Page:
Letter: Rio Grande closure wrong | PostIndependent.com

Letter: Rio Grande closure wrong

I live in Carbondale, and for some 50 years have regularly used public trails such as the Rio Grande Trail for hiking and bicycling. The two-mile section between the Catherine Store Road and Rock Bottom Ranch is exceptionally attractive year-round in that it runs between a rushing river on one side and rugged forested hillsides on the other.

As reported in the June 30 edition of the Post Independent, the Roaring Fork Transportation Authority — the public agency that owns the trail — closed that section of the trail to public use because of cougar kittens being sighted along the trail. The trail is lined by such abundant vegetation that it is reasonable to believe that a mother cougar could be lurking near her kittens and might attack a person who seemed to pose a threat to them.

This same dense vegetation also provides cover for other species of wildlife — including deer and possibly elk. Over the millennia, these animals have evolved the instinct to use this cover to avoid predators such as cougars, wolves, bears and human hunters. The animals develop their own sets of trails that enable them to move between places of concealment and sources of food, and they do so largely at night.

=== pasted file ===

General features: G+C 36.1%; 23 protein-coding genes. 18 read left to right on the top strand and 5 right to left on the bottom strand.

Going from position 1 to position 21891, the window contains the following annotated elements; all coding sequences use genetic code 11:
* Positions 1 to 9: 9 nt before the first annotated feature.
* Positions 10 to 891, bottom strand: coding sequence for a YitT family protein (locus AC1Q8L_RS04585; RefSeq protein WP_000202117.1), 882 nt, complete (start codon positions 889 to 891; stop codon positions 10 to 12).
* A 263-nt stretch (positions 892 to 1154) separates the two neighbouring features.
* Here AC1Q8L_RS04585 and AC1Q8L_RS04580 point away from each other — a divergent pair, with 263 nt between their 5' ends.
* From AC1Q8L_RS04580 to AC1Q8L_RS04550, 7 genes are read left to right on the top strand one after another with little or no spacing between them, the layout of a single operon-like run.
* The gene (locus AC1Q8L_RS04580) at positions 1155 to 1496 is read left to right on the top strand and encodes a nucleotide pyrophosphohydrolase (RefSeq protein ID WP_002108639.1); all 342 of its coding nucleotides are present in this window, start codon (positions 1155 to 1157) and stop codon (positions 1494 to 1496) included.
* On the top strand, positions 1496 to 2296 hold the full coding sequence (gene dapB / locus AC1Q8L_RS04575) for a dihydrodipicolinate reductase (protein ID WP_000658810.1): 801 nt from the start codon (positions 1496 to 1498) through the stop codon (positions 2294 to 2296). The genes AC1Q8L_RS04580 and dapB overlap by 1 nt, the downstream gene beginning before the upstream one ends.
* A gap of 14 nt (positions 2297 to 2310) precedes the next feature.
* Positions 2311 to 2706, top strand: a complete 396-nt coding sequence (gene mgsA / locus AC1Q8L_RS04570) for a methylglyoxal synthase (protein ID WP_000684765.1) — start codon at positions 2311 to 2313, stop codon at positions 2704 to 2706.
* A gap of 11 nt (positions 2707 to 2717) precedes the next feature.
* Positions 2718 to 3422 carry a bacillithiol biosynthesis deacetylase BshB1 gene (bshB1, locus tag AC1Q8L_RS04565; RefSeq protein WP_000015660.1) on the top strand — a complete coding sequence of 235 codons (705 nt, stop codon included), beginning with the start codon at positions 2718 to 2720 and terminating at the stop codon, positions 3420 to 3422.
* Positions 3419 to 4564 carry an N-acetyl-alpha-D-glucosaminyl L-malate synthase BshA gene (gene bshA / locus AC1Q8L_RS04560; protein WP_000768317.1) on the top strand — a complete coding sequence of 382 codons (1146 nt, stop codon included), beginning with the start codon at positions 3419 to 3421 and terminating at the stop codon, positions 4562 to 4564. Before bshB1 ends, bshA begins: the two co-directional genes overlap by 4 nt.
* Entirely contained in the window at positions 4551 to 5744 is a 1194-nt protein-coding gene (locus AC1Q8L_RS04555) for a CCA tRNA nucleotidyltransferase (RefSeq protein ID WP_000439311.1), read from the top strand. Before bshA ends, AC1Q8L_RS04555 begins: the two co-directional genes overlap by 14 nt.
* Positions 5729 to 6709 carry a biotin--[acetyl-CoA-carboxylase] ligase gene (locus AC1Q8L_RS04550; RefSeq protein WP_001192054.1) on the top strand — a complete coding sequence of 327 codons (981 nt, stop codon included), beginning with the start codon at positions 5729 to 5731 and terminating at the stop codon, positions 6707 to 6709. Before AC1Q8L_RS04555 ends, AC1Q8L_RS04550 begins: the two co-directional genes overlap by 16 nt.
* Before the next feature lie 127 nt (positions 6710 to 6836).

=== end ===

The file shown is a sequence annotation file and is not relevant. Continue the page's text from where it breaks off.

That is why it is ridiculous for this section of trail to be closed to the public for four months during the winter, allegedly to protect animals that would allegedly be so terrorized by people simply using the trail on snowshoes or cross country skis as to threaten their survival.

Furthermore, I traveled this two-mile section of trail immediately after it was opened on May 1 and examined the animal droppings along it. Aside from goose droppings, I found only 10 piles of deer droppings, some of which were probably deposited before the trail was closed in December. Such a light concentration of droppings indicates that the trail receives very modest usage by wildlife, and casts further doubt on the speculation about harm to wildlife on which the closure of the trail in winter has been based.

Carl Ted Stude


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